It’s an unlikely Cluedo solution, but it happened. We saw it with our own eyes.
Joe Root was the third caught attacking the short ball after lunch and he did a cracking Charlie Brown slope upon being dismissed. It was really, really first class. We were in awe.
We don’t know anything about rhythmic ceremonial rituals. Is there a dance called The Retreat where you take one step forwards and then two steps back? That’s the way England are operating at present.
Do The Retreat
They take a few top order wickets, then concede a bunch of runs to the tail. Alastair Cook shows signs of being a less than desperate captain, then fails to score any runs with the bat. They get within a spit of batting out the morning session without losing a wicket, then Moeen Ali is dismissed off the final ball of the session triggering alarming subsidence.
Maybe as well as taking the positives, they should also take the negatives and put them in the debit column. It’s shitty accountancy to only look at one side of the ledger.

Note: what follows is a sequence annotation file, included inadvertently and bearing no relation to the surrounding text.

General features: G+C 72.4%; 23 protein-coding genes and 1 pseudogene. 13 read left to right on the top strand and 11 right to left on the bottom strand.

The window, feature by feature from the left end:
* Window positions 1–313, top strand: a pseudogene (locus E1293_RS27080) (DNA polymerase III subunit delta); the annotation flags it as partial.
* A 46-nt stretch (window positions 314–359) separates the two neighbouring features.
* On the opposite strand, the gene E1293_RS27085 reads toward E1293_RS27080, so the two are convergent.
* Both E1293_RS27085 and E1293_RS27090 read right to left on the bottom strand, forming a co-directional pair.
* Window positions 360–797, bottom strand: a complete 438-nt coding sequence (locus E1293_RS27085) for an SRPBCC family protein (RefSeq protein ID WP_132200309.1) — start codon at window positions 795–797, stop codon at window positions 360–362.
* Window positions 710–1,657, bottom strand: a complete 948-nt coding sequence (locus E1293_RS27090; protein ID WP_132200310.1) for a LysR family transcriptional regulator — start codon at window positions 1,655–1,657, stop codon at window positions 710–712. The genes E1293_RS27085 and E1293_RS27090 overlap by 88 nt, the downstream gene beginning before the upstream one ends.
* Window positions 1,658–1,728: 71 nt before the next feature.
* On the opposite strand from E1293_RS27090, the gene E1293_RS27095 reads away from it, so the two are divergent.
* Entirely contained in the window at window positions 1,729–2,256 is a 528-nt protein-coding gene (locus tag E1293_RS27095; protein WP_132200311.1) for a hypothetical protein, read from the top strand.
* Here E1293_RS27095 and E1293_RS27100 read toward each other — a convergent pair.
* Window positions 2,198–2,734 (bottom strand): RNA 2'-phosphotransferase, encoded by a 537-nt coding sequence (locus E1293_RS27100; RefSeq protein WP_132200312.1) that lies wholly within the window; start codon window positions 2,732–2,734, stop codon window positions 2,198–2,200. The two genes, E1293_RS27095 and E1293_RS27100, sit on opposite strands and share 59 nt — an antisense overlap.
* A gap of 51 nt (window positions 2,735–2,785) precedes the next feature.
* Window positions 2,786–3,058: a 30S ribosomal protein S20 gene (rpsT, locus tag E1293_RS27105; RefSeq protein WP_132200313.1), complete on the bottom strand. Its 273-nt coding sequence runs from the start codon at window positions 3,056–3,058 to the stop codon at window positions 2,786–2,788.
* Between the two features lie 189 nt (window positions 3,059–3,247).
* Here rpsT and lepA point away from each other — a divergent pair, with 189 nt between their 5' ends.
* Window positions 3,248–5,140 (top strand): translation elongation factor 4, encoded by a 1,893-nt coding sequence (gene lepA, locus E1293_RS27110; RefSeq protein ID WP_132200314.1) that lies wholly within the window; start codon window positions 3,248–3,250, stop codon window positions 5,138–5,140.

But at the same time…
Top win by India and it’s also heart-warming to see Ishant Sharma getting the wickets. He usually draws adjectives such as ‘gangling’, ‘awkward’ and ‘hapless’ but yet there was Rahul Dravid describing his spell as being one of the greatest by an Indian fast bowler.
But as we said yesterday, this match wasn’t won on the last day. Sharma’s contribution was the final layer of gloss. The construction work has been going on throughout. This is no fluke built on foundations laid down by one individual. There’s been Ajinkya Rahane’s blinding hundred, Murali Vijay’s stout resistance, Ravindra Jadeja’s joyride and Bhuvneshwar Kumar’s everything.
But it’s more than that, because India haven’t won away from home since 1912 when they beat a hungover Shropshire side by one wicket. They had to overcome that record and will themselves to kill England. Sometimes that’s the hardest bit, but they bravely grasped the pillow and put the home team out of their misery as swiftly and effectively as they could.